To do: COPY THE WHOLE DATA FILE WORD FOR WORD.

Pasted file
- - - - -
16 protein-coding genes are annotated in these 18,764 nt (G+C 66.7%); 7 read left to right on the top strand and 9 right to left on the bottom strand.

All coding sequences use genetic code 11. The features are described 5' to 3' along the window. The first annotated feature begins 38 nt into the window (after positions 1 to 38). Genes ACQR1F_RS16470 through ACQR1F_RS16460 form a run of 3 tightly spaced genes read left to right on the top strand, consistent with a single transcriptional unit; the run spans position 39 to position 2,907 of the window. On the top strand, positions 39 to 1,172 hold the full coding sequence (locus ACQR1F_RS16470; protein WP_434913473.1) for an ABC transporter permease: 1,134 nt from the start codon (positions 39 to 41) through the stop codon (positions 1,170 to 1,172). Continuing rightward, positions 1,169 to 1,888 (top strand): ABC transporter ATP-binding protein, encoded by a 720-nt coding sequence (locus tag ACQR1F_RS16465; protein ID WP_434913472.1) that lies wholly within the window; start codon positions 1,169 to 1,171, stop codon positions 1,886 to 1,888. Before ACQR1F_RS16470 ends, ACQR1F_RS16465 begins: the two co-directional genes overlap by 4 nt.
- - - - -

16 protein-coding genes are annotated in these 18,764 nt (G+C 66.7%); 7 read left to right on the top strand and 9 right to left on the bottom strand.

All coding sequences use genetic code 11. The features are described 5' to 3' along the window. The first annotated feature begins 38 nt into the window (after positions 1 to 38). Genes ACQR1F_RS16470 through ACQR1F_RS16460 form a run of 3 tightly spaced genes read left to right on the top strand, consistent with a single transcriptional unit; the run spans position 39 to position 2,907 of the window. On the top strand, positions 39 to 1,172 hold the full coding sequence (locus ACQR1F_RS16470; protein WP_434913473.1) for an ABC transporter permease: 1,134 nt from the start codon (positions 39 to 41) through the stop codon (positions 1,170 to 1,172). Continuing rightward, positions 1,169 to 1,888 (top strand): ABC transporter ATP-binding protein, encoded by a 720-nt coding sequence (locus tag ACQR1F_RS16465; protein ID WP_434913472.1) that lies wholly within the window; start codon positions 1,169 to 1,171, stop codon positions 1,886 to 1,888. Before ACQR1F_RS16470 ends, ACQR1F_RS16465 begins: the two co-directional genes overlap by 4 nt.